Okay so most people think I’m nuts when I say that I actually like Canada Geese. Yes, I know they are messy and loud, and a little pesty at times, but they are a bird that we see very regularly in Nebraska, and let’s be honest, they are awesome to listen to when there is a whole flock of them. Copy and paste this URL to listen:
Many times when doing birding adventures with people, especially if we are by a pond or lake, you are able to spot some Geese. And even though Cardinals, and Chickadees are fantastic birds, it is nice to see a large bird be immobile for more than a few seconds. By the time kids get their binoculars out, and focused, the bird they were trying to look at has vanished. But Canada Geese actually sit there for awhile!
Here are some interesting facts about Canada Geese:
- Geese love pretty much any habitat that is near water; ponds, streams, airports, open lawns, parks, etc.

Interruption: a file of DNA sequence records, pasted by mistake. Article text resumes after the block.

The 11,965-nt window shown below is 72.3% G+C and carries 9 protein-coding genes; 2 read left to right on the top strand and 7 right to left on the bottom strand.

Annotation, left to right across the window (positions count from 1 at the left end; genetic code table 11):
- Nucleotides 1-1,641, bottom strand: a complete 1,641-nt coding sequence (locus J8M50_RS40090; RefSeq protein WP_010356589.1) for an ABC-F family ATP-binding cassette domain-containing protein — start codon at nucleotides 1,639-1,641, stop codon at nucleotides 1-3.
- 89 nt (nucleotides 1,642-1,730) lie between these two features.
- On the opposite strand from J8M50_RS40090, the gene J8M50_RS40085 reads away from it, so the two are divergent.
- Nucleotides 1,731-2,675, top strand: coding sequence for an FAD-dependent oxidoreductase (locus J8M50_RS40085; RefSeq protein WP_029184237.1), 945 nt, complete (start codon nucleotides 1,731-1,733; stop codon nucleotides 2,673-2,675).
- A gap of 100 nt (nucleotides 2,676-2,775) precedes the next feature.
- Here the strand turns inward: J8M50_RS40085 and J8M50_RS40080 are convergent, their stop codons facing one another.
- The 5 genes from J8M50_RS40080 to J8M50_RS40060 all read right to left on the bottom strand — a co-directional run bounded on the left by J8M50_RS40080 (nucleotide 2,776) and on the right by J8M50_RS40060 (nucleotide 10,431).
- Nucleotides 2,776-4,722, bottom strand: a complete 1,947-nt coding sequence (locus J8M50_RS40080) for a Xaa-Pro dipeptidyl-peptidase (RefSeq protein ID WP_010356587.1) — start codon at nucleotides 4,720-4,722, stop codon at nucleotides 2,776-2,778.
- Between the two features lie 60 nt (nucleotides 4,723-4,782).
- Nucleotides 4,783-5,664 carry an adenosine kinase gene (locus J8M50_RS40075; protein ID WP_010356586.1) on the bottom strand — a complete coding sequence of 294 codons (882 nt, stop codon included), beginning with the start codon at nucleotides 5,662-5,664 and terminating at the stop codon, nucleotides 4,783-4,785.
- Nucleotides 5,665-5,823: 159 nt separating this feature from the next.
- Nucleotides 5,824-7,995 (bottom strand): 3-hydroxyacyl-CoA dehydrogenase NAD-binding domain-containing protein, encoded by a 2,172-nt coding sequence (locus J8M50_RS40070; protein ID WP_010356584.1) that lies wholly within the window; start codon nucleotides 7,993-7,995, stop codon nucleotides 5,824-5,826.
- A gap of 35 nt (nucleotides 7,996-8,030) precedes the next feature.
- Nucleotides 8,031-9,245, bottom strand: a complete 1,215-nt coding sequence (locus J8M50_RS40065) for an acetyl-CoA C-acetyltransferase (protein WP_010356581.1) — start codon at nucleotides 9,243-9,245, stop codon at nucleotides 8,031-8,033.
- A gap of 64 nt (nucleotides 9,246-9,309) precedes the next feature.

- During the spring and summer months they spend their days foraging on things like grasses, skunk cabbage, eelweed, and sedges. In winter they rely more on berries, seeds, and agricultural grain.
- Canada Geese are especially fond of Blueberries.
- These birds will make their nests in a large cup shape, somewhere high where they can deter predators from eating their eggs, or them.
- Most of the time these geese will be in large flocks, or family groups, often times being related to part of their flock.
- Canada Geese usually mate for life and have very low “divorce rates.”
- Females will lay one clutch per year and have around 2-8 baby chicks.
- When the hatchlings are born they look very different in color compared to the mother and father. Chicks are usually a bright to dull yellow color, but as they get older they will lose that and gain the black and white pattern.
If you and your kids and or students would like to get involved by monitoring these birds, and other birds in Nebraska join eBird. At eBird you can do the following things and become a citizen scientist.
- Record the birds you see
- Keep track of your bird lists
- Explore dynamic maps and graphs
- Share your sightings and join the eBird community
- Contribute to science and conservation